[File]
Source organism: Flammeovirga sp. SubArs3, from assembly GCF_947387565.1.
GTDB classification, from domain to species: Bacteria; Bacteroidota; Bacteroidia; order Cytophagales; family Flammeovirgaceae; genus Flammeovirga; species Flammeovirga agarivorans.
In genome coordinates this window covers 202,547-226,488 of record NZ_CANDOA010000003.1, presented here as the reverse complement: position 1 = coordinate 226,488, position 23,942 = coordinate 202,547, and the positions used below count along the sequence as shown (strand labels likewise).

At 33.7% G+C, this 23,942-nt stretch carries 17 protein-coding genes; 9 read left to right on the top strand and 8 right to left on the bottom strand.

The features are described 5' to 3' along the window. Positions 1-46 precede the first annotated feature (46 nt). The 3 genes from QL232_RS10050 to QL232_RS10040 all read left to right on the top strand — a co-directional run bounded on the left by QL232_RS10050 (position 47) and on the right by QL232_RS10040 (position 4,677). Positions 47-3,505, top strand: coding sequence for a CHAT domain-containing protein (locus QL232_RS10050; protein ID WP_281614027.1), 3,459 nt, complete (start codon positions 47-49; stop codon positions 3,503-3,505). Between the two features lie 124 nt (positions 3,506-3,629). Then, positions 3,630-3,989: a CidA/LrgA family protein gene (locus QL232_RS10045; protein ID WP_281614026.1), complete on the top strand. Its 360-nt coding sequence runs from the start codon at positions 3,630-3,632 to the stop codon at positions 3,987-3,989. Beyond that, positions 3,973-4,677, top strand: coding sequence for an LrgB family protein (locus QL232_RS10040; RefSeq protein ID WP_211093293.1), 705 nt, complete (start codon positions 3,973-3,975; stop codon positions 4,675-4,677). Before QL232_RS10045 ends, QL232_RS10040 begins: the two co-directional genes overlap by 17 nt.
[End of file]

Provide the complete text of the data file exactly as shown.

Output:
Source organism: Flammeovirga sp. SubArs3, from assembly GCF_947387565.1.
GTDB classification, from domain to species: Bacteria; Bacteroidota; Bacteroidia; order Cytophagales; family Flammeovirgaceae; genus Flammeovirga; species Flammeovirga agarivorans.
In genome coordinates this window covers 202,547-226,488 of record NZ_CANDOA010000003.1, presented here as the reverse complement: position 1 = coordinate 226,488, position 23,942 = coordinate 202,547, and the positions used below count along the sequence as shown (strand labels likewise).

At 33.7% G+C, this 23,942-nt stretch carries 17 protein-coding genes; 9 read left to right on the top strand and 8 right to left on the bottom strand.

The features are described 5' to 3' along the window. Positions 1-46 precede the first annotated feature (46 nt). The 3 genes from QL232_RS10050 to QL232_RS10040 all read left to right on the top strand — a co-directional run bounded on the left by QL232_RS10050 (position 47) and on the right by QL232_RS10040 (position 4,677). Positions 47-3,505, top strand: coding sequence for a CHAT domain-containing protein (locus QL232_RS10050; protein ID WP_281614027.1), 3,459 nt, complete (start codon positions 47-49; stop codon positions 3,503-3,505). Between the two features lie 124 nt (positions 3,506-3,629). Then, positions 3,630-3,989: a CidA/LrgA family protein gene (locus QL232_RS10045; protein ID WP_281614026.1), complete on the top strand. Its 360-nt coding sequence runs from the start codon at positions 3,630-3,632 to the stop codon at positions 3,987-3,989. Beyond that, positions 3,973-4,677, top strand: coding sequence for an LrgB family protein (locus QL232_RS10040; RefSeq protein ID WP_211093293.1), 705 nt, complete (start codon positions 3,973-3,975; stop codon positions 4,675-4,677). Before QL232_RS10045 ends, QL232_RS10040 begins: the two co-directional genes overlap by 17 nt.